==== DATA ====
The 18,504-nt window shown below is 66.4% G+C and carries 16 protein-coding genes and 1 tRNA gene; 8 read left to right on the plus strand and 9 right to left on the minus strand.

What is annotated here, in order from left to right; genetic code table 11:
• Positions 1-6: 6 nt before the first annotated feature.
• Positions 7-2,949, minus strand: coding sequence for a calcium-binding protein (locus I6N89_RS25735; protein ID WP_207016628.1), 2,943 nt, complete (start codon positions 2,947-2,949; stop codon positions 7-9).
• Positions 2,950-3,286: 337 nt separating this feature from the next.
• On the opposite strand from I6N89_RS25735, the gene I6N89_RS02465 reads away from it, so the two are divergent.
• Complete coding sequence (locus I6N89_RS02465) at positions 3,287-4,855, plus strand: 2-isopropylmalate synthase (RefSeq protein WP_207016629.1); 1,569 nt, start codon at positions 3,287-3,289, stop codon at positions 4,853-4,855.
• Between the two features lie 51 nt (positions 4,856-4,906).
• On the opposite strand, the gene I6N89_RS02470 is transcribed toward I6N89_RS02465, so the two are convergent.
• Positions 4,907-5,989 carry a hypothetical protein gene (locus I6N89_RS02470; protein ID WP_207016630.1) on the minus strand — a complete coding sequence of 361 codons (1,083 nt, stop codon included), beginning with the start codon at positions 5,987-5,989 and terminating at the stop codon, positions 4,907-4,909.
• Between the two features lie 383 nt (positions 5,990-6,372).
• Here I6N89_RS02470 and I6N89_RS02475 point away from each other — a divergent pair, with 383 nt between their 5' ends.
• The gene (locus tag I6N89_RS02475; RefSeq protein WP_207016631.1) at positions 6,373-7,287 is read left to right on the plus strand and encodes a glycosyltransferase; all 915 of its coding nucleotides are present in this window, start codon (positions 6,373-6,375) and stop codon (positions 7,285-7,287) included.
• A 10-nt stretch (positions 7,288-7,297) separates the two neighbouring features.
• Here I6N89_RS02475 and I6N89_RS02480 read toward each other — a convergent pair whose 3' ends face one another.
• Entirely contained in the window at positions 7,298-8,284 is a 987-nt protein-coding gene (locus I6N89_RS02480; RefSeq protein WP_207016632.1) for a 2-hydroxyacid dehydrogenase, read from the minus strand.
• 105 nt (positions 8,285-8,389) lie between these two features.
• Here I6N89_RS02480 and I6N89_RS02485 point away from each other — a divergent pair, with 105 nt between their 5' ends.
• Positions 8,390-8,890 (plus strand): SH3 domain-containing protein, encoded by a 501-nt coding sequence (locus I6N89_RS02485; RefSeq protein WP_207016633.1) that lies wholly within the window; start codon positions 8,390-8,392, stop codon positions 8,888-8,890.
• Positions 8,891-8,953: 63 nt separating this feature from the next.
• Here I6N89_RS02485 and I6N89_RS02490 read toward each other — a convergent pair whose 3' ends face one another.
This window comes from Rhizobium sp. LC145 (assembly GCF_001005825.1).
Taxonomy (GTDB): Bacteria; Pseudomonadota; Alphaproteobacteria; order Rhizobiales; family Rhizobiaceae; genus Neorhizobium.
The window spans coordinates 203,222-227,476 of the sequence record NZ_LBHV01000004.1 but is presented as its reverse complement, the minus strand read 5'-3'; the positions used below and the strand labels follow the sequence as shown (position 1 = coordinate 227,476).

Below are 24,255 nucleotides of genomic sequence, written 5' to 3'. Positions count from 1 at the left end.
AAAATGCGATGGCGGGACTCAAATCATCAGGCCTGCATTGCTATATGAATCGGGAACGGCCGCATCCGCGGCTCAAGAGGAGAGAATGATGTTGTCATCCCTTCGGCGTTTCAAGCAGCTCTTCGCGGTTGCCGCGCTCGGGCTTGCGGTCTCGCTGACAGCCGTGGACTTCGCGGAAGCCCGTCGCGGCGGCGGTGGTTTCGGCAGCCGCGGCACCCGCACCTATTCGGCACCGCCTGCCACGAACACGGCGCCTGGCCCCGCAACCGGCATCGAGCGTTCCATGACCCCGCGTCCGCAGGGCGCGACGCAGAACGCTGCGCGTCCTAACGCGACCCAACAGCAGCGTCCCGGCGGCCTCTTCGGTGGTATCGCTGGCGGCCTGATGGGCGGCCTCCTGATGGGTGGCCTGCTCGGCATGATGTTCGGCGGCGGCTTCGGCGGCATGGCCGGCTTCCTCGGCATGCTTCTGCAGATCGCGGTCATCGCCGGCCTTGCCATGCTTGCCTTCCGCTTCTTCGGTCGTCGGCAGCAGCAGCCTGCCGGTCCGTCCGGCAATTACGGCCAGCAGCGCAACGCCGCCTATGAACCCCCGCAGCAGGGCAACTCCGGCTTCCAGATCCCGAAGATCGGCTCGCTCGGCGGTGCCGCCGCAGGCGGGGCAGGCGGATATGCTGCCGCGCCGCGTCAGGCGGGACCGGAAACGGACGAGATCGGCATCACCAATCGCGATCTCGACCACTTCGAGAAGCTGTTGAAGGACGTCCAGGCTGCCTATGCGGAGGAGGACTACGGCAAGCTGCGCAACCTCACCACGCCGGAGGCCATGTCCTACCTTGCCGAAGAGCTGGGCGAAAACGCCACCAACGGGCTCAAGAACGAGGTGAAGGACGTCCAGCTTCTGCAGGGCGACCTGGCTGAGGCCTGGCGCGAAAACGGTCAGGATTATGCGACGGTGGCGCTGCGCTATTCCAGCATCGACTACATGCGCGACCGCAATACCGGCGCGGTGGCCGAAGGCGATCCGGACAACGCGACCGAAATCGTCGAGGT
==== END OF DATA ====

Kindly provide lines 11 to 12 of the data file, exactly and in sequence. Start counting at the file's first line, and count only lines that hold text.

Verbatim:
• Between the two features lie 383 nt (positions 5,990-6,372).
• Here I6N89_RS02470 and I6N89_RS02475 point away from each other — a divergent pair, with 383 nt between their 5' ends.